Most babies get their first tooth at around 6 months, usually in front and at the bottom, but all children are different. Some are born with a tooth already through, while others still have no teeth by the time they are 14 months, depending on such factors as when Mom and Dad started sprouting teeth and whether or not your baby was premature (they tend to teethe on the late side). Most will have all their milk teeth by about two-and-a-half.
How babies experience teething can vary widely, too. Some have teething symptoms, such as excessive drooling and crankiness, weeks before a tooth actually emerges, while others show no signs at all.
There are 20 milk teeth in all, ten at the top and ten at the bottom. Typically, babies get their teeth in pairs. First come the middle two on the bottom. A month or so later, the two above those arrive. Still, it's not uncommon to see a baby with four bottom and no upper teeth, or the reverse. A very general timeline is as follows:
6 months: lower central incisors
8 months: upper central incisors
10 months: lower and upper lateral incisors
14 months: first molars
18 months: canines
24 months: second molars
The first permanent ‘second’ teeth come through at the back at around the age of six.
Signs of Teething
Short of actually seeing a tooth poking through, and given that the process is different for every baby, some possible symptoms may be sore and red gums, flushed cheeks, or your baby might dribble a lot, and want to gnaw and chew on everything in sight, or just be fretful. When the tooth moves through the bone and gum, this tends to happen in stages, with more activity at night than during the day, so your baby may be more irritable then. Ear pulling can also be a sign, as the pain from the jaw gets transferred to the ear canal. Naturally, there may also be a change in your baby’s eating habits.
It can be tempting to put all sorts of things – rashes, crying, bad temper, runny noses, extra-dirty nappies – down to teething, when in fact they may be indications of an illness. If you are unsure about your child’s health, seek advice from your doctor.
Ways to Soothe the Pain
You may need to try a few methods to see what works best for your child:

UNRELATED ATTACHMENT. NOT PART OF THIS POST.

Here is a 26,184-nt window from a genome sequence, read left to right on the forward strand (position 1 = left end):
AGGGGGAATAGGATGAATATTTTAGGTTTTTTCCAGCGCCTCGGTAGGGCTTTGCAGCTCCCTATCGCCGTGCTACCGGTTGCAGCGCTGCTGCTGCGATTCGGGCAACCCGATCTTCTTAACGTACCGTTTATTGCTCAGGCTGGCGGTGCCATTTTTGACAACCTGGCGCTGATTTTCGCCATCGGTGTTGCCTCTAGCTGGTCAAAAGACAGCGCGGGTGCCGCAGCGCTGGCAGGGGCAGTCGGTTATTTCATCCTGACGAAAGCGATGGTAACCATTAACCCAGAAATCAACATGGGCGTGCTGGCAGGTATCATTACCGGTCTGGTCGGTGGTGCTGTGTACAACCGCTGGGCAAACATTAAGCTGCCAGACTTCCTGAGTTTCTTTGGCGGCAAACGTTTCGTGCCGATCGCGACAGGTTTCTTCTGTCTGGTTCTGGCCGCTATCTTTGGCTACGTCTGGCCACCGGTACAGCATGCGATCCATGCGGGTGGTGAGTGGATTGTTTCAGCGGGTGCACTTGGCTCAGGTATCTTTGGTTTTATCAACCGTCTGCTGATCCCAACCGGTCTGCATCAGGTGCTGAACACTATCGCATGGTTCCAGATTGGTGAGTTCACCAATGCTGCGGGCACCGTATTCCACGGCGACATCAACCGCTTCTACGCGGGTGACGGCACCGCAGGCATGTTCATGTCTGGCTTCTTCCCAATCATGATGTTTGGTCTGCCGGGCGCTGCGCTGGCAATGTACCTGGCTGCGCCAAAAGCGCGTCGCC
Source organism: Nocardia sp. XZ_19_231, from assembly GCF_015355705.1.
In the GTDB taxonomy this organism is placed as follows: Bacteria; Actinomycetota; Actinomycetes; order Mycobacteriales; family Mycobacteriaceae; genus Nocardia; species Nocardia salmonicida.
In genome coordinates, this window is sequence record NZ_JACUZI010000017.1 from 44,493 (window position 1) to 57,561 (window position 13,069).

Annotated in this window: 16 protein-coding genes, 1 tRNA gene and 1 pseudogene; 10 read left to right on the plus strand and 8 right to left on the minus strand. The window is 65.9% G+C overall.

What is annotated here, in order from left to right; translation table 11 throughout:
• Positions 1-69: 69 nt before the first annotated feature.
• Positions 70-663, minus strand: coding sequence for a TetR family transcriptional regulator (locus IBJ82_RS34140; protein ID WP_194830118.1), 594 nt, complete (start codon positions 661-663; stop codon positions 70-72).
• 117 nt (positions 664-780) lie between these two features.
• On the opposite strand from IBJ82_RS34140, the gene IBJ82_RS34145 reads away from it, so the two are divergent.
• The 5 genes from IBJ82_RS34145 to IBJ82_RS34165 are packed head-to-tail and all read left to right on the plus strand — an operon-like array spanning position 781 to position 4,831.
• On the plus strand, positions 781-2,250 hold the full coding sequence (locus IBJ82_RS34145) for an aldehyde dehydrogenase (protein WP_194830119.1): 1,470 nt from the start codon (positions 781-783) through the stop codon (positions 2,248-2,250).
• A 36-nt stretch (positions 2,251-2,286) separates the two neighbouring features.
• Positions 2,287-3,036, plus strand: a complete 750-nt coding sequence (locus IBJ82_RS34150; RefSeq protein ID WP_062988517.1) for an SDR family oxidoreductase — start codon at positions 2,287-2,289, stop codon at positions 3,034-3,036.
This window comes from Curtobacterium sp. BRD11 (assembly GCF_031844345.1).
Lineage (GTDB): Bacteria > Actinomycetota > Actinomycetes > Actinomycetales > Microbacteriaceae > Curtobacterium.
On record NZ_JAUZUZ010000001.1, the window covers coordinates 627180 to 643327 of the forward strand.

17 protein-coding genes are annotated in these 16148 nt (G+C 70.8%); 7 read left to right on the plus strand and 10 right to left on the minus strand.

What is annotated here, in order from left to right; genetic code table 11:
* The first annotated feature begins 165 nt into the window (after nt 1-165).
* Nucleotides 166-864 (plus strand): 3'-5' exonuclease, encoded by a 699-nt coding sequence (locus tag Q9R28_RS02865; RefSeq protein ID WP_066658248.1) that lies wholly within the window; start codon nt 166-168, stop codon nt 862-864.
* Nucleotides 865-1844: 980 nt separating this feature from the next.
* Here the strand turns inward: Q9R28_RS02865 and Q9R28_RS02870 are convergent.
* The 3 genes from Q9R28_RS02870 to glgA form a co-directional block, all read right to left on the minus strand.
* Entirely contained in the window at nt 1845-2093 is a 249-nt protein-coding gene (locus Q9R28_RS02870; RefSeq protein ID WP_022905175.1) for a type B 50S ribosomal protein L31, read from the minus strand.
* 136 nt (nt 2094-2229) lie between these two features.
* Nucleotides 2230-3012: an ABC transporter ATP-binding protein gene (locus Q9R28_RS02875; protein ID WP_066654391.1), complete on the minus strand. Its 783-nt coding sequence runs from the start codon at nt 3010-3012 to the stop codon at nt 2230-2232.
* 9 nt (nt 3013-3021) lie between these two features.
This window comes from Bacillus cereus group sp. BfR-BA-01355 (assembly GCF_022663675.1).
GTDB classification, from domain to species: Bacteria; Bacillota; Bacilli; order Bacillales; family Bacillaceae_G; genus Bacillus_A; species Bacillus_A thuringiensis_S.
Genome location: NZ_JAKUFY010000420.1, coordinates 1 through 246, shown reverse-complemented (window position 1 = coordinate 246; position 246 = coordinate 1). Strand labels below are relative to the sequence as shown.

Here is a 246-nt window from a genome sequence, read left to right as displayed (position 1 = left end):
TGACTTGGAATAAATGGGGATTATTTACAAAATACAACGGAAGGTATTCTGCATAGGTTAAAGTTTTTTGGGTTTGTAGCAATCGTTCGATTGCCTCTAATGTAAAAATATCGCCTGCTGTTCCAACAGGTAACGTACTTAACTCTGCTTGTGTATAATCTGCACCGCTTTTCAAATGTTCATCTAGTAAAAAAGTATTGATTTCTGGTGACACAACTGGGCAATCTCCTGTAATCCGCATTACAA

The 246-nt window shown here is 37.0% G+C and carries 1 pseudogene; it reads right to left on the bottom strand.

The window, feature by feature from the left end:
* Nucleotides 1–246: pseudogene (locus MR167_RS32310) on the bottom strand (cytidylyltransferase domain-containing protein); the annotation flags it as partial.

A wet, frozen washcloth (leave one end dry so she can get a good grip). The thick fabric feels good, and the icy cold numbs sore gums. A teething toy that's been chilled in the refrigerator also works, but frozen toys may be too harsh on an infant's sensitive gums.
Massage. If the tooth is still deep in the gum and hasn't formed a painful bruise, counterpressure or friction where it's about to erupt can work wonders. Try rubbing the area with your clean finger (bare or wrapped in a washcloth).
Infant anti-inflammatory medicines are good bets for temporary pain relief, as are topical oral anesthetics, as long as you don't exceed the recommended dosage.
Distraction. Teething pain is like headache pain -- it causes chronic, low-grade discomfort. You can often soothe your child simply by getting her mind off the pain. Give her more one-on-one time or offer her a new toy. And don't underestimate the healing power of touch: A little extra cuddling on the sofa may be all that's needed to take a child's mind off her mouth.
The teething process lasts about two years, but after the first few teeth come in, the process tends to be much less painful. Once the first tooth appears, try to start cleaning it twice a day by rubbing gently with a washcloth. It is adviseable not to put your baby to bed with a bottle or nurse him to sleep once his teeth come in, since he's now prone to cavities.
Courtesy of http://www.parenting.com/article/guide-teething-symptoms and ‘Birth to Five’ book by NHS